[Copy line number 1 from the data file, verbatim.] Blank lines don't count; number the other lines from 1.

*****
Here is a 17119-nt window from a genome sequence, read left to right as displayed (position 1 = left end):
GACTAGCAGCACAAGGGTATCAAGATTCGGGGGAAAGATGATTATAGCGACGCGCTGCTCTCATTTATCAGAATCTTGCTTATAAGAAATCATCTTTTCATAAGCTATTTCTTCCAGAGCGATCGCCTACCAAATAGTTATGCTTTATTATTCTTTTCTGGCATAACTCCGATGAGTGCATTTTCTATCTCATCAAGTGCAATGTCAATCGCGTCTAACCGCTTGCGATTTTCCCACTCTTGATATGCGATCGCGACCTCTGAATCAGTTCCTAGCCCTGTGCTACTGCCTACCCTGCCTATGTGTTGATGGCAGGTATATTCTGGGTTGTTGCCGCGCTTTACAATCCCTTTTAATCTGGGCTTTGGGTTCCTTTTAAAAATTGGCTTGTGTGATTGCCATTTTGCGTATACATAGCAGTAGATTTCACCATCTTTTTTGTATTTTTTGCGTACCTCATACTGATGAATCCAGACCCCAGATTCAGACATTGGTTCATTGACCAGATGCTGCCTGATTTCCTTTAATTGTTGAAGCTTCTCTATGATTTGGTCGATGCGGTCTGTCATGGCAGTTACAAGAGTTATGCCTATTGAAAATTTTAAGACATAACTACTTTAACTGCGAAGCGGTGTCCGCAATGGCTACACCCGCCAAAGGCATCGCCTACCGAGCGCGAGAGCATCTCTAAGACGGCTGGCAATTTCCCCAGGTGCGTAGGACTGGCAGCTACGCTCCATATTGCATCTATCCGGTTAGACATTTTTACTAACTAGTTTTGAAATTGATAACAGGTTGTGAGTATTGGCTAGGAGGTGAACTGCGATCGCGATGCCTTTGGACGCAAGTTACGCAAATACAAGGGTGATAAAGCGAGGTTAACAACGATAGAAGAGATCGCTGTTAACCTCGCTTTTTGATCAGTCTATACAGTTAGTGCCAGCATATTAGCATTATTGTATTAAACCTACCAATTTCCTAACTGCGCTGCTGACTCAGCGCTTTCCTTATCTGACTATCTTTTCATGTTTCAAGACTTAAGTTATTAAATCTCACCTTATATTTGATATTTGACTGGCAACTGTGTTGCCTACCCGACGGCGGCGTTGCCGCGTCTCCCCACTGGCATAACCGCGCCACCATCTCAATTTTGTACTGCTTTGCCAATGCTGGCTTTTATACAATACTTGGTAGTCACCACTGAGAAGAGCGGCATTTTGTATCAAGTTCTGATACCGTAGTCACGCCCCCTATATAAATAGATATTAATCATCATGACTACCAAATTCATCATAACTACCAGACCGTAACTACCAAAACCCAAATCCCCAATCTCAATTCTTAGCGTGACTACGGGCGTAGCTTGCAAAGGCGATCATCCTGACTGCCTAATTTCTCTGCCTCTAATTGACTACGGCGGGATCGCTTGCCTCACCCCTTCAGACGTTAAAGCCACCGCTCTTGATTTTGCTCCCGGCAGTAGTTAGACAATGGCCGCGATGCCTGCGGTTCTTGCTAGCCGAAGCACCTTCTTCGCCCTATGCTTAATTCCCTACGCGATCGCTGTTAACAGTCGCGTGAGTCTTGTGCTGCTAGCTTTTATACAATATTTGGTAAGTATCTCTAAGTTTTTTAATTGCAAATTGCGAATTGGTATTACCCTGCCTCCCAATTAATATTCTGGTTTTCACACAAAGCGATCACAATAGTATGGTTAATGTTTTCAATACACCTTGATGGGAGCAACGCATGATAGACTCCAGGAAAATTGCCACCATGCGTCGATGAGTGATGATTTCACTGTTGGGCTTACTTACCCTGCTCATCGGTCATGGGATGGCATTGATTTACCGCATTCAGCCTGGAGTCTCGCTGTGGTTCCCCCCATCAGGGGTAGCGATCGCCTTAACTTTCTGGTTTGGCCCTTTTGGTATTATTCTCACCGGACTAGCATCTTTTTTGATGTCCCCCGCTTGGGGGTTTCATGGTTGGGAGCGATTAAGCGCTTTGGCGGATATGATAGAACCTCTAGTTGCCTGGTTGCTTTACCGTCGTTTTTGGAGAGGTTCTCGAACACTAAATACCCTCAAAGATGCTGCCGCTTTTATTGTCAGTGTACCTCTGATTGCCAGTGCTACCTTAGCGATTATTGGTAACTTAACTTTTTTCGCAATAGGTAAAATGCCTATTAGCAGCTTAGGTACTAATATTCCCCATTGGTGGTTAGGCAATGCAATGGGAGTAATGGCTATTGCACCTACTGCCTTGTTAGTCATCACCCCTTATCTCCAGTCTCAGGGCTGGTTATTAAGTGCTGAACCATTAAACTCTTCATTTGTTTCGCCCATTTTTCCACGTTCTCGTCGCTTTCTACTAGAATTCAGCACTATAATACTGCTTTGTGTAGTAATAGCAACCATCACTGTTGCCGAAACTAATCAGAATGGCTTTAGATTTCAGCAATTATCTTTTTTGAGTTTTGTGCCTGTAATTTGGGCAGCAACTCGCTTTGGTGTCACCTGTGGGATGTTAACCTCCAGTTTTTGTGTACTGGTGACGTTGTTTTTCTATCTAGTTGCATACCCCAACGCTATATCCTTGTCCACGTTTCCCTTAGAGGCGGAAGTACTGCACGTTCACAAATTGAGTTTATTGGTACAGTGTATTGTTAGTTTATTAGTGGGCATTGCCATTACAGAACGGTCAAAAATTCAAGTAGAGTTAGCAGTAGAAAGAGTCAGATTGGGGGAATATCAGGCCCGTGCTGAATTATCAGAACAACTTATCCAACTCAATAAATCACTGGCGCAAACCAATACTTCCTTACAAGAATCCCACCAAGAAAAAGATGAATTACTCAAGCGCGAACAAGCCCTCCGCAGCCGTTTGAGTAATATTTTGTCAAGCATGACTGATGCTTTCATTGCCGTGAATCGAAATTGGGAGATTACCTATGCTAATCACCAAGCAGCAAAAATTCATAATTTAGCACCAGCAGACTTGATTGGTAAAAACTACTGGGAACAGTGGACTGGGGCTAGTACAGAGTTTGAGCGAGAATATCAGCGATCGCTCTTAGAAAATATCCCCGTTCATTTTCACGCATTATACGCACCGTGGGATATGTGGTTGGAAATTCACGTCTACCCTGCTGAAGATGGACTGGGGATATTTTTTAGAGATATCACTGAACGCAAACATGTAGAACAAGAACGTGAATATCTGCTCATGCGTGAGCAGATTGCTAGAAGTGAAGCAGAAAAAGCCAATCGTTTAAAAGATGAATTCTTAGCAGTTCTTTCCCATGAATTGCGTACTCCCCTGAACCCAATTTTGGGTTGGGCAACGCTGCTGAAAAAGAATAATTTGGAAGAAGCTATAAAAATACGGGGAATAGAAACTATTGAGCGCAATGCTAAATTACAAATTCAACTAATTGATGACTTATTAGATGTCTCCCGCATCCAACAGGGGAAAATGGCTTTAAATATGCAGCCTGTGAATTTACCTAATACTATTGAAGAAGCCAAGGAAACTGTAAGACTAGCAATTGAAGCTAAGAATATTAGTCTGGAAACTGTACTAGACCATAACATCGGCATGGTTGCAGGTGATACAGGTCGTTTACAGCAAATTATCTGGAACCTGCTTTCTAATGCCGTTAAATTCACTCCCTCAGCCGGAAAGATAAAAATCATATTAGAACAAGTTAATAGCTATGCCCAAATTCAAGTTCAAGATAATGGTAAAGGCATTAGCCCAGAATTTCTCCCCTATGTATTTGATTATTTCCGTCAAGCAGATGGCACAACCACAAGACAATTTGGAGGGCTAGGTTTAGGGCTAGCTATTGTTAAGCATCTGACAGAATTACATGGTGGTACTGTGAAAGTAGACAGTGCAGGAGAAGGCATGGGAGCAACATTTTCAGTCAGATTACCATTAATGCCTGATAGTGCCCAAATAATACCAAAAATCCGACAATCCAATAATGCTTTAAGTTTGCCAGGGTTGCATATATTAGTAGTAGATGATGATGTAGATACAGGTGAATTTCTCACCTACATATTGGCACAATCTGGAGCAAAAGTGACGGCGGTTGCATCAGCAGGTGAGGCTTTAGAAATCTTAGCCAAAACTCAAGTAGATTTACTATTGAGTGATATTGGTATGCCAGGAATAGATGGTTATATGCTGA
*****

Here is a 17119-nt window from a genome sequence, read left to right as displayed (position 1 = left end):